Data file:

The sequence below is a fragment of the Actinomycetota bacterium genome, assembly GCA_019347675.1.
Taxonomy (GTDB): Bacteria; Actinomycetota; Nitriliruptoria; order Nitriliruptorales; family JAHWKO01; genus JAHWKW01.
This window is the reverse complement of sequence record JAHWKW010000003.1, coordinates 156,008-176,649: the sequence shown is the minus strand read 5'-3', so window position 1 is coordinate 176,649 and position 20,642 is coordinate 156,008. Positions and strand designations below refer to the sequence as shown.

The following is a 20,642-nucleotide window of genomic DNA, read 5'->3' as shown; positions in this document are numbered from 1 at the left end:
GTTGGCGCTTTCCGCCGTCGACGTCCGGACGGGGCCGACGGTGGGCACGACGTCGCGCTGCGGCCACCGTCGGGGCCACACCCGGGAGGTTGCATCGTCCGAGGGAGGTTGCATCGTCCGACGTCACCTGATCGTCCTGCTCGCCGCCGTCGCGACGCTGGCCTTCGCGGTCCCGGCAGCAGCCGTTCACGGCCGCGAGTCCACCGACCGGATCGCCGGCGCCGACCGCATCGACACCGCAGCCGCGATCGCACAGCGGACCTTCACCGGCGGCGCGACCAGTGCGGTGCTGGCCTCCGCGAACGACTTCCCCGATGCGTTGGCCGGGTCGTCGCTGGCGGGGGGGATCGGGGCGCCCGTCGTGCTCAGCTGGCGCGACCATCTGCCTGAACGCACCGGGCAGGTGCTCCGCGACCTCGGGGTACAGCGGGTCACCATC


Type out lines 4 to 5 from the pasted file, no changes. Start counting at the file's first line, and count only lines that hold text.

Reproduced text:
The following is a 20,642-nucleotide window of genomic DNA, read 5'->3' as shown; positions in this document are numbered from 1 at the left end:
GTTGGCGCTTTCCGCCGTCGACGTCCGGACGGGGCCGACGGTGGGCACGACGTCGCGCTGCGGCCACCGTCGGGGCCACACCCGGGAGGTTGCATCGTCCGAGGGAGGTTGCATCGTCCGACGTCACCTGATCGTCCTGCTCGCCGCCGTCGCGACGCTGGCCTTCGCGGTCCCGGCAGCAGCCGTTCACGGCCGCGAGTCCACCGACCGGATCGCCGGCGCCGACCGCATCGACACCGCAGCCGCGATCGCACAGCGGACCTTCACCGGCGGCGCGACCAGTGCGGTGCTGGCCTCCGCGAACGACTTCCCCGATGCGTTGGCCGGGTCGTCGCTGGCGGGGGGGATCGGGGCGCCCGTCGTGCTCAGCTGGCGCGACCATCTGCCTGAACGCACCGGGCAGGTGCTCCGCGACCTCGGGGTACAGCGGGTCACCATC